side batching help them? And those users (like me) who want to get their
updates, including security fixes (!) as we see here, as soon as they passed
testing are now screwed.

If people insist on that "batched" misfeature, can we please at least get a
fast track repository that contains all the batched updates (but no updates
that are still in testing and have not been batched yet!)?

Kevin Kofler

Re: Security updates and batched pushes

By Kevin Fenzi at 01/08/2018 - 12:39

On 01/07/2018 08:01 PM, Kevin Kofler wrote:
To reduce the constant flow of updates that are very minor or affect
very few mixed in with the major updates that affect lots of people and
are urgent. To save users downloads of repodata.

rel-eng's schedule is a cron job at 03:00 on tuesday (so the batch
appears on wed's pushes).

There was some discussion about changing the gnome batching based on the
Fedora batching, but I don't know whats happened there.

I haven't seen a bunch of urgent updates get blocked by this process.
Do you have more data for updates that hit this?

I would be very much against additional repos like this.

kevin

Re: Security updates and batched pushes

By Peter Robinson at 01/08/2018 - 21:17

On Mon, Jan 8, 2018 at 5:39 PM, Kevin Fenzi < ... at scrye dot com> wrote:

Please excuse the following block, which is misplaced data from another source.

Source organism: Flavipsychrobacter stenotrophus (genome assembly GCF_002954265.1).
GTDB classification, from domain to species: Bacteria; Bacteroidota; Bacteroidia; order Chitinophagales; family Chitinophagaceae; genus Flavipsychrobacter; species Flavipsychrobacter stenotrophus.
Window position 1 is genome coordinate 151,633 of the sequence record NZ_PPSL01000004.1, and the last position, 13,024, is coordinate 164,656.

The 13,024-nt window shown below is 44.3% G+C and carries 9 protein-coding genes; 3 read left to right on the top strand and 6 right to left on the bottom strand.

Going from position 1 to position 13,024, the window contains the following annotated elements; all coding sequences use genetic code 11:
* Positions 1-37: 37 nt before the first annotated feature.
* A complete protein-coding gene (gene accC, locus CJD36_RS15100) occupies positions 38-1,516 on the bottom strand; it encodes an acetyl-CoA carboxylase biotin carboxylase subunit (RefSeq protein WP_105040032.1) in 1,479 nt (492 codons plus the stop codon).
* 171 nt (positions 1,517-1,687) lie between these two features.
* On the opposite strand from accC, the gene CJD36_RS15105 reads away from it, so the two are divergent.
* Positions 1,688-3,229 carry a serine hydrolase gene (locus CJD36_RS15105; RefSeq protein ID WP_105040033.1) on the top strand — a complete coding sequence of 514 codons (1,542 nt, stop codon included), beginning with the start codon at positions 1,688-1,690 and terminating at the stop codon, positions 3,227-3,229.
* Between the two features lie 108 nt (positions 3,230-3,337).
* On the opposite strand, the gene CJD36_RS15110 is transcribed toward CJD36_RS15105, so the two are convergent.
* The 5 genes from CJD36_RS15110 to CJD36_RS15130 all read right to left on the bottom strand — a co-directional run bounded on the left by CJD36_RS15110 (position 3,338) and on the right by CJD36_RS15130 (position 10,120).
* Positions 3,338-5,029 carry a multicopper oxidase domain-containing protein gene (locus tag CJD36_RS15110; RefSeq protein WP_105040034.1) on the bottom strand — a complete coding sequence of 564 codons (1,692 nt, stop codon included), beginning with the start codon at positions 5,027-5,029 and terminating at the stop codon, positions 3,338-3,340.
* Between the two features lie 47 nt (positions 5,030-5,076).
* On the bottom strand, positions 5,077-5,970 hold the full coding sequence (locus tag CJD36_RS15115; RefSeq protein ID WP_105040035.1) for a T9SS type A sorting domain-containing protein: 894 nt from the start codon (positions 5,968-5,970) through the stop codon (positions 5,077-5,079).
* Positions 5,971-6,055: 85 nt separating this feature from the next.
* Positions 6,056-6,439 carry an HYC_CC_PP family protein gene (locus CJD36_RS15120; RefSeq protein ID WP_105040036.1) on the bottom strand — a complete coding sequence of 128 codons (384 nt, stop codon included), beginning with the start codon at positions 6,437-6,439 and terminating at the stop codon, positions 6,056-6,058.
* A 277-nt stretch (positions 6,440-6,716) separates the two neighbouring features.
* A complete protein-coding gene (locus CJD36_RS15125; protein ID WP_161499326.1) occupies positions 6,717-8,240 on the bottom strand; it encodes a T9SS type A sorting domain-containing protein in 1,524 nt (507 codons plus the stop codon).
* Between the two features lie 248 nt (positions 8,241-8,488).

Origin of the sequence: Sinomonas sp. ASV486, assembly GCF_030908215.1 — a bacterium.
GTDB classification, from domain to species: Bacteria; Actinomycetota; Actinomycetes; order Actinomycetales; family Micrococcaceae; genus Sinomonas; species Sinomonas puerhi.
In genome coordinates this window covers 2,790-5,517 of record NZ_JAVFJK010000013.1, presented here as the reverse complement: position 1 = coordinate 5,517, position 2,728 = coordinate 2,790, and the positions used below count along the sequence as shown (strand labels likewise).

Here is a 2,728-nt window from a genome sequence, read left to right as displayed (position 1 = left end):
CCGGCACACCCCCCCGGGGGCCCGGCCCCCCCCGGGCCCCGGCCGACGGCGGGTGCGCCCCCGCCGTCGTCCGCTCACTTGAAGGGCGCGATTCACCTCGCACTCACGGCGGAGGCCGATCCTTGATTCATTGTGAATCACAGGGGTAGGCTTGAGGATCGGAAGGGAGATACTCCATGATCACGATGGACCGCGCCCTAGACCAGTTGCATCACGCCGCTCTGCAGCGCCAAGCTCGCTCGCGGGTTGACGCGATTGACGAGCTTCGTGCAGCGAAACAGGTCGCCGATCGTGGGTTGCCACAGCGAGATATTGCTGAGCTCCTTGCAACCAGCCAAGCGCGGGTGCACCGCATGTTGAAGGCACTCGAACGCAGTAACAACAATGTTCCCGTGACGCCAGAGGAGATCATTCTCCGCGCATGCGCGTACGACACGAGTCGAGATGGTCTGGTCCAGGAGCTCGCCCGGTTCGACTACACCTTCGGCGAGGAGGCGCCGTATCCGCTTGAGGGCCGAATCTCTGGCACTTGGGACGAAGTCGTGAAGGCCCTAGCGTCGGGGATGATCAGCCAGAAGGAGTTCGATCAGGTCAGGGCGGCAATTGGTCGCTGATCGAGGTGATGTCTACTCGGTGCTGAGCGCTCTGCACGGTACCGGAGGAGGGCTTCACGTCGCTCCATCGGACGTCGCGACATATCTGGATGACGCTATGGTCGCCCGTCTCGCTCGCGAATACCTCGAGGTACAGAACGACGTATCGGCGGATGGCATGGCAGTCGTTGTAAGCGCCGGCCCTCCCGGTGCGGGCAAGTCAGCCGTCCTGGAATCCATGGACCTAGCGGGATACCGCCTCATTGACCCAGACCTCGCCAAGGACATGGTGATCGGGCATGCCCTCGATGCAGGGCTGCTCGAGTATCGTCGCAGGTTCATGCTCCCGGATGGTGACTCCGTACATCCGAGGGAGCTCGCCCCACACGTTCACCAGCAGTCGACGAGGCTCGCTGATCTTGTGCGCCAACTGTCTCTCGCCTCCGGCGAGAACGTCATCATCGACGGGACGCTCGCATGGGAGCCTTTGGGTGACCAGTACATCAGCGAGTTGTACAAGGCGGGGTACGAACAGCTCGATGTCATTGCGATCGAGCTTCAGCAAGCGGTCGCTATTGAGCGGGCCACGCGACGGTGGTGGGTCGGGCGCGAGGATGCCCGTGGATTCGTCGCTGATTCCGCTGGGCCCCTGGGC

I thought for some reason that all updates marked as security were
automatically urgent, maybe I'm misremembering, but if not it might be
good to do that as a RFE that way all security updates go out non
batched.

Re: Security updates and batched pushes

By Matthew Miller at 01/09/2018 - 08:43

On Tue, Jan 09, 2018 at 02:17:43AM +0000, Peter Robinson wrote:
There was some discussion. There are plenty of updates which have some
security implication but which aren't really urgent. I'd rather them
stay described as non-urgent security updates than people start not
calling them security updates. When they _are_ important to get to
users quickly, they should be marked that way. But that's always a
tradeoff -- more time in testing gives more of a chance to find
regressions or other probems.

Also, I think everyone in this discussion on _this_ list who would like
updates faster should probably be using updates-testing. Or at least